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Elephant Blog

Zurura is one of the 15 orphan baby elephants rescued by the David Sheldrick Wildlife Trust (DSWT), whose names adorn our Elephant London Dry Gin miniature bottles.

DSWT team received a call to rescue a tiny calf that had fallen down an open faced mine dug for rubies on Mukuki Ranch between Tsavo West and East, Kenya. This area forms a migratory corridor long used by elephants to move between the two Tsavos, but which is now densely populated by an expanding human population making passage extremely dangerous for elephants. Elephants have therefore taken to streaking through at speed under cover of darkness, avoiding the passage at daylight. Disturbed earth all around the pit was evidence that the herd had struggled long and hard to retrieve the precious calf that had fallen in during this process, but eventually the matriarch made the heartbreaking decision to abandon the trapped tiny baby in order to ensure the safety of the rest of her family before daybreak. By morning, what seemed to be a ghost herd had vanished entirely.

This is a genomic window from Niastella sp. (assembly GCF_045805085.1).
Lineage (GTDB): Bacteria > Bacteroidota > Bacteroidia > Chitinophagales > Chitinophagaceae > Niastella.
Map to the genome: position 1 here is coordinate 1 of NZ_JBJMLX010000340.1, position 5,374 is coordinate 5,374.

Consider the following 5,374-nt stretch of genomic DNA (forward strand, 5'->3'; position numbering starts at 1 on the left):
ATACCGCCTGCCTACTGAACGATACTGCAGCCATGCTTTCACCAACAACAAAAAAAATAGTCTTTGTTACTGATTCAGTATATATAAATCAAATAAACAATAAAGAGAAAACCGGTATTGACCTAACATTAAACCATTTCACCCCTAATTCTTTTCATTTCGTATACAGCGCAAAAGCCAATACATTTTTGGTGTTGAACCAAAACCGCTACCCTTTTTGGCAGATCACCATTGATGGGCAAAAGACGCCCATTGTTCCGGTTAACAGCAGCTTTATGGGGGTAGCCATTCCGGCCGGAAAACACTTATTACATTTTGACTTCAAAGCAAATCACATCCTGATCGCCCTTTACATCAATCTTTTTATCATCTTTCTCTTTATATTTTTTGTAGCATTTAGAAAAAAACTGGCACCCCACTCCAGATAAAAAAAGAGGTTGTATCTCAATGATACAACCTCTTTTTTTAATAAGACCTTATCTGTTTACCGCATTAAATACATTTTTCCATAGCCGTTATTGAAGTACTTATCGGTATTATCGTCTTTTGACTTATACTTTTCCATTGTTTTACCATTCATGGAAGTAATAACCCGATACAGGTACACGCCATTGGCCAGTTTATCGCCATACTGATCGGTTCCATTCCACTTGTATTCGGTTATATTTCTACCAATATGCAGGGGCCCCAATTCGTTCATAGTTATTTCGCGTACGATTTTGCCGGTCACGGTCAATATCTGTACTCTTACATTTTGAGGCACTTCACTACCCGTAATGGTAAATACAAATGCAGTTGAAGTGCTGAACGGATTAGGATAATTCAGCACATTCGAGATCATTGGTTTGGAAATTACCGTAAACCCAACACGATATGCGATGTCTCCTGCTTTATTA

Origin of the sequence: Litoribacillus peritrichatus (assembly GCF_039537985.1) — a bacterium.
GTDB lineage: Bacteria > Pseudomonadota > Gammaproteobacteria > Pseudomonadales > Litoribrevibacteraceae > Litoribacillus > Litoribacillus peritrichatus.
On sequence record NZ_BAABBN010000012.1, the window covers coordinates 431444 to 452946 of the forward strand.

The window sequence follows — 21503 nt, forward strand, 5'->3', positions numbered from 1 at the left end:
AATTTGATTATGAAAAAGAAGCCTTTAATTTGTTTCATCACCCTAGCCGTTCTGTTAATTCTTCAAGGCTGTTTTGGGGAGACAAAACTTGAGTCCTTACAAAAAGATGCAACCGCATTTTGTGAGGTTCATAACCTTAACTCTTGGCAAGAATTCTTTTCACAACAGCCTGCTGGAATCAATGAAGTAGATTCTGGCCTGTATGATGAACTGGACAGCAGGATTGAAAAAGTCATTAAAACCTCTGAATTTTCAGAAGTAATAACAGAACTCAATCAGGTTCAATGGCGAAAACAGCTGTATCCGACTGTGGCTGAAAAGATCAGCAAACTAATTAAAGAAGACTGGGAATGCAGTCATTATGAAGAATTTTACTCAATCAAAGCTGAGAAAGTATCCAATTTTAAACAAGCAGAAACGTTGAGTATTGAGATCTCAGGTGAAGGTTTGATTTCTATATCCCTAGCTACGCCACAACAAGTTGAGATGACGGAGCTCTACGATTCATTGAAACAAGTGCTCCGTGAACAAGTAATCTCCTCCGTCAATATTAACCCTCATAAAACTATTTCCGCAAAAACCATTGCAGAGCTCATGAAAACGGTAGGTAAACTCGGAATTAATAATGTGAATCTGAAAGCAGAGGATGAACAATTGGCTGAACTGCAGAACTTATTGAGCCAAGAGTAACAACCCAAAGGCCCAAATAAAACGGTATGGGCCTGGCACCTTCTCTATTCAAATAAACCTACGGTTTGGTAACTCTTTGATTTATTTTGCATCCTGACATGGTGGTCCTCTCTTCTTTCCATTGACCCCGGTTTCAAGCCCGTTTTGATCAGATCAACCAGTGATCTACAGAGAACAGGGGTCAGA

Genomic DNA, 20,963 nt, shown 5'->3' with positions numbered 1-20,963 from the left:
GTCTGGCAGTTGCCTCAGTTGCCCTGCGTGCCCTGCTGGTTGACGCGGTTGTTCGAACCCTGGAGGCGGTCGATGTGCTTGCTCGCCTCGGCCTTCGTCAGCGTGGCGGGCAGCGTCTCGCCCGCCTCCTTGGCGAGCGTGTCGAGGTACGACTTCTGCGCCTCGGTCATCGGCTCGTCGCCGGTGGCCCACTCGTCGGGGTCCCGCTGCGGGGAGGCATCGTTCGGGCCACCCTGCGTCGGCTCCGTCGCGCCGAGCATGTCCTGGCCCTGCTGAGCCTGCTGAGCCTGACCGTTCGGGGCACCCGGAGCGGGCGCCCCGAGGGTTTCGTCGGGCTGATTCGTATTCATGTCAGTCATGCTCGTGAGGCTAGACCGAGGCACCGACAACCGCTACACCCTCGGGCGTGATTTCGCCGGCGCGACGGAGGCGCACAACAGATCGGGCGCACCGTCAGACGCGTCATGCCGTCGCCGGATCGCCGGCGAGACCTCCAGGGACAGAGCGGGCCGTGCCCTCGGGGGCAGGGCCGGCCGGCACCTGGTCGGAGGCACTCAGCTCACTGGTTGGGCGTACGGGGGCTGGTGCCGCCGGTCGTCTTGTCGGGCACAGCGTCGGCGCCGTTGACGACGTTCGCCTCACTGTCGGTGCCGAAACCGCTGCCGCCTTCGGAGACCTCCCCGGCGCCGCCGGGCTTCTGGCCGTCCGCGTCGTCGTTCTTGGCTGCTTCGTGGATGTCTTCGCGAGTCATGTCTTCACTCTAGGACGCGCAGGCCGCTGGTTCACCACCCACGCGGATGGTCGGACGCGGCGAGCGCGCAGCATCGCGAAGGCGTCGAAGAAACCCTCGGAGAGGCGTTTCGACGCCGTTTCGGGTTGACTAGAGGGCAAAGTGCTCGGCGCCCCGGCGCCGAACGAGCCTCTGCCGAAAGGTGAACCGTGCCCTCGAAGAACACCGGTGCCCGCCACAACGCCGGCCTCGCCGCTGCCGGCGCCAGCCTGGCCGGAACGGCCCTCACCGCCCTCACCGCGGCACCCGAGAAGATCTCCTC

As the miners took their early morning tea, they heard the muffled bellows of the baby and set about searching the area following the sound, and peering into the many deep pits that dotted the ruby rich area. Eventually, they came across the traumatised baby elephant deep inside one that had already yielded some rubies, and taking this as an omen of having been led to this particular pit which might yield many more rubies, they were at pains to save the calf’s life rather than kill it. Having hauled it out, they wrote the name Zurura on one ear, using a felt tip pen – in Swahili ‘The Wanderer’.

When the DSWT unit arrived, they found Zurura swamped by people, all touching feeling and holding him. He was remarkably calm despite what must have been a very frightening time for him. The tiny baby bull was transported to the DSWT nursery, where it was fed milk and rehydration both of which he gulped down enthusiastically. He was remarkably tame for a calf that was only this morning a wild elephant, he followed the keepers and offered little resistance. At the nursery, he was placed next to Ndololoa. Both are of a similar age of 7 to 8 weeks; both baby bulls, and both have had a most traumatic beginning to life but who we found solace in each other.

Photo credit and text: David Sheldrick Wildlife Trust